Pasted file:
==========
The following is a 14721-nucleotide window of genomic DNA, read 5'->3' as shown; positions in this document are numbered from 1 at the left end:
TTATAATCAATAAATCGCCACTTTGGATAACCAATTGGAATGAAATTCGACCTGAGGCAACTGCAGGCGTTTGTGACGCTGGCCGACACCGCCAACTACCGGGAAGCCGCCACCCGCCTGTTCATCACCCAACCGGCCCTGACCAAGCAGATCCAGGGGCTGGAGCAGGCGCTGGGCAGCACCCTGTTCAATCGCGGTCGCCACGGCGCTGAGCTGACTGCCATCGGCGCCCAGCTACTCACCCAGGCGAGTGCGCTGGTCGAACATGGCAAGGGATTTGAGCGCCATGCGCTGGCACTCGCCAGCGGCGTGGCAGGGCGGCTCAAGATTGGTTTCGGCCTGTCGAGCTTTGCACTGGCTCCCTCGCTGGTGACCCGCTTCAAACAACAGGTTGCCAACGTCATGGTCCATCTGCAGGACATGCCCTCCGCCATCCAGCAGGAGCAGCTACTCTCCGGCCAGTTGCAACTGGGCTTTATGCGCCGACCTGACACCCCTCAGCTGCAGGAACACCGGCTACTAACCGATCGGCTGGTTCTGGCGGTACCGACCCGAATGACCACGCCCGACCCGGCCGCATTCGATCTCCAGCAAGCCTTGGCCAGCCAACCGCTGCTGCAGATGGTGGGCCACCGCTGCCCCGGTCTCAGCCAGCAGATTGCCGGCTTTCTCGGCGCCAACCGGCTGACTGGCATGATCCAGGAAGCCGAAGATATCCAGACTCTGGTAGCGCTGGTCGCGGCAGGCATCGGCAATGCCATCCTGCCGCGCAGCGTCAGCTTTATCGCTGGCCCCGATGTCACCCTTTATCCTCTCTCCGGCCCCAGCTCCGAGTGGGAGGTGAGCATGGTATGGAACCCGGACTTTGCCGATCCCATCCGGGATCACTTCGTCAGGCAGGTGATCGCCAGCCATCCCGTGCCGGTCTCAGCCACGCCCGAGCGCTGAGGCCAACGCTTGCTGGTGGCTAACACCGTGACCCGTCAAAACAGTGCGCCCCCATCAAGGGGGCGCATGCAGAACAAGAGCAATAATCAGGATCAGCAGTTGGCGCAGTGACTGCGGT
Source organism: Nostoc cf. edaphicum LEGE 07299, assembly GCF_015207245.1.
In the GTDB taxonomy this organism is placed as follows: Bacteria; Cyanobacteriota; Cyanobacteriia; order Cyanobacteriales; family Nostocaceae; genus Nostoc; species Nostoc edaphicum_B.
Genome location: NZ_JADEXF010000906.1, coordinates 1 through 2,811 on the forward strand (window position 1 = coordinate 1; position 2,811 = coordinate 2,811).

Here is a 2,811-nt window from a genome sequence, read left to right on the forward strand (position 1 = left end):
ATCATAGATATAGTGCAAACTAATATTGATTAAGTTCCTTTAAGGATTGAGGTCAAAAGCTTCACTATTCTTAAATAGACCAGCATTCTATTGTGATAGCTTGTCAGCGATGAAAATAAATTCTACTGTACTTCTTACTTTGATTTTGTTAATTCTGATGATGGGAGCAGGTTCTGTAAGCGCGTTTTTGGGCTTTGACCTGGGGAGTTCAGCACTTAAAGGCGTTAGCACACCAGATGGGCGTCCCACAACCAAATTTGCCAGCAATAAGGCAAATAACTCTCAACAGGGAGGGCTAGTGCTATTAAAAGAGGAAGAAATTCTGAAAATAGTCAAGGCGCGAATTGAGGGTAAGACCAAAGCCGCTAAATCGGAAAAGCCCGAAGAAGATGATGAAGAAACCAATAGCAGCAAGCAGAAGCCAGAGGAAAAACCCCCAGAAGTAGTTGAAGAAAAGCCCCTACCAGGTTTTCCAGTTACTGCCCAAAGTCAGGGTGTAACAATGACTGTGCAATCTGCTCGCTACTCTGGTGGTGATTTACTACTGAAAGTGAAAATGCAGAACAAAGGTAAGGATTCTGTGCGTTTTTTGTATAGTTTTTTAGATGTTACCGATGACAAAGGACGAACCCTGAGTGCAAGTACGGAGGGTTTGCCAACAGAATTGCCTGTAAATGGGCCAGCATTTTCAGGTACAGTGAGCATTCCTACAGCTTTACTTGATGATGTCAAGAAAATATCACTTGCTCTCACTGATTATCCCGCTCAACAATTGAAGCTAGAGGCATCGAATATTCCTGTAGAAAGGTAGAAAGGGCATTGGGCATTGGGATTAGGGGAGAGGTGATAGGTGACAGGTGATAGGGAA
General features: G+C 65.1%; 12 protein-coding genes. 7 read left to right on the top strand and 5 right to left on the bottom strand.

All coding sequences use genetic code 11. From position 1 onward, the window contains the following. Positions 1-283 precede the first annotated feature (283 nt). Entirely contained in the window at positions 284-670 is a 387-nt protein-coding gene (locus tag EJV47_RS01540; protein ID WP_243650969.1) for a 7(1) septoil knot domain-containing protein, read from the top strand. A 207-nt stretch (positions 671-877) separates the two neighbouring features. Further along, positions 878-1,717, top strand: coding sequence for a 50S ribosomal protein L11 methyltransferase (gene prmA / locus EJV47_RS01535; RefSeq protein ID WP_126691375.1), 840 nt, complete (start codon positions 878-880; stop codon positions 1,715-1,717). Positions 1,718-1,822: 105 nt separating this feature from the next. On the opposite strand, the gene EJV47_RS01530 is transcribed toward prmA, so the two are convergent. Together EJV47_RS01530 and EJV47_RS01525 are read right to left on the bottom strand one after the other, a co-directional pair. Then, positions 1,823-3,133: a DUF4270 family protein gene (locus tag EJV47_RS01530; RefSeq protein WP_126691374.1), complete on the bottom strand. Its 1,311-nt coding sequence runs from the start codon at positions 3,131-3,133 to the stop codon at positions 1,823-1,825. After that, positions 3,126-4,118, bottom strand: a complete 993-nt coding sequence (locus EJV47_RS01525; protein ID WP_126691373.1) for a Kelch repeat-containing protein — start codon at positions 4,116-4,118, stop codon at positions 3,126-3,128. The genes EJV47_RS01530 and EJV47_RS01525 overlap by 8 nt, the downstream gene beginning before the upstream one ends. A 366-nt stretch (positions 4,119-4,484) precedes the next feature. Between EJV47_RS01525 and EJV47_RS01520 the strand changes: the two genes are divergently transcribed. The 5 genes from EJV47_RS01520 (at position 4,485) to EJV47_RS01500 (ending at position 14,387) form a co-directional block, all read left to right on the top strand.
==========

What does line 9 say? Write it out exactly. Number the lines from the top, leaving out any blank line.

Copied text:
All coding sequences use genetic code 11. From position 1 onward, the window contains the following. Positions 1-283 precede the first annotated feature (283 nt). Entirely contained in the window at positions 284-670 is a 387-nt protein-coding gene (locus tag EJV47_RS01540; protein ID WP_243650969.1) for a 7(1) septoil knot domain-containing protein, read from the top strand. A 207-nt stretch (positions 671-877) separates the two neighbouring features. Further along, positions 878-1,717, top strand: coding sequence for a 50S ribosomal protein L11 methyltransferase (gene prmA / locus EJV47_RS01535; RefSeq protein ID WP_126691375.1), 840 nt, complete (start codon positions 878-880; stop codon positions 1,715-1,717). Positions 1,718-1,822: 105 nt separating this feature from the next. On the opposite strand, the gene EJV47_RS01530 is transcribed toward prmA, so the two are convergent. Together EJV47_RS01530 and EJV47_RS01525 are read right to left on the bottom strand one after the other, a co-directional pair. Then, positions 1,823-3,133: a DUF4270 family protein gene (locus tag EJV47_RS01530; RefSeq protein WP_126691374.1), complete on the bottom strand. Its 1,311-nt coding sequence runs from the start codon at positions 3,131-3,133 to the stop codon at positions 1,823-1,825. After that, positions 3,126-4,118, bottom strand: a complete 993-nt coding sequence (locus EJV47_RS01525; protein ID WP_126691373.1) for a Kelch repeat-containing protein — start codon at positions 4,116-4,118, stop codon at positions 3,126-3,128. The genes EJV47_RS01530 and EJV47_RS01525 overlap by 8 nt, the downstream gene beginning before the upstream one ends. A 366-nt stretch (positions 4,119-4,484) precedes the next feature. Between EJV47_RS01525 and EJV47_RS01520 the strand changes: the two genes are divergently transcribed. The 5 genes from EJV47_RS01520 (at position 4,485) to EJV47_RS01500 (ending at position 14,387) form a co-directional block, all read left to right on the top strand.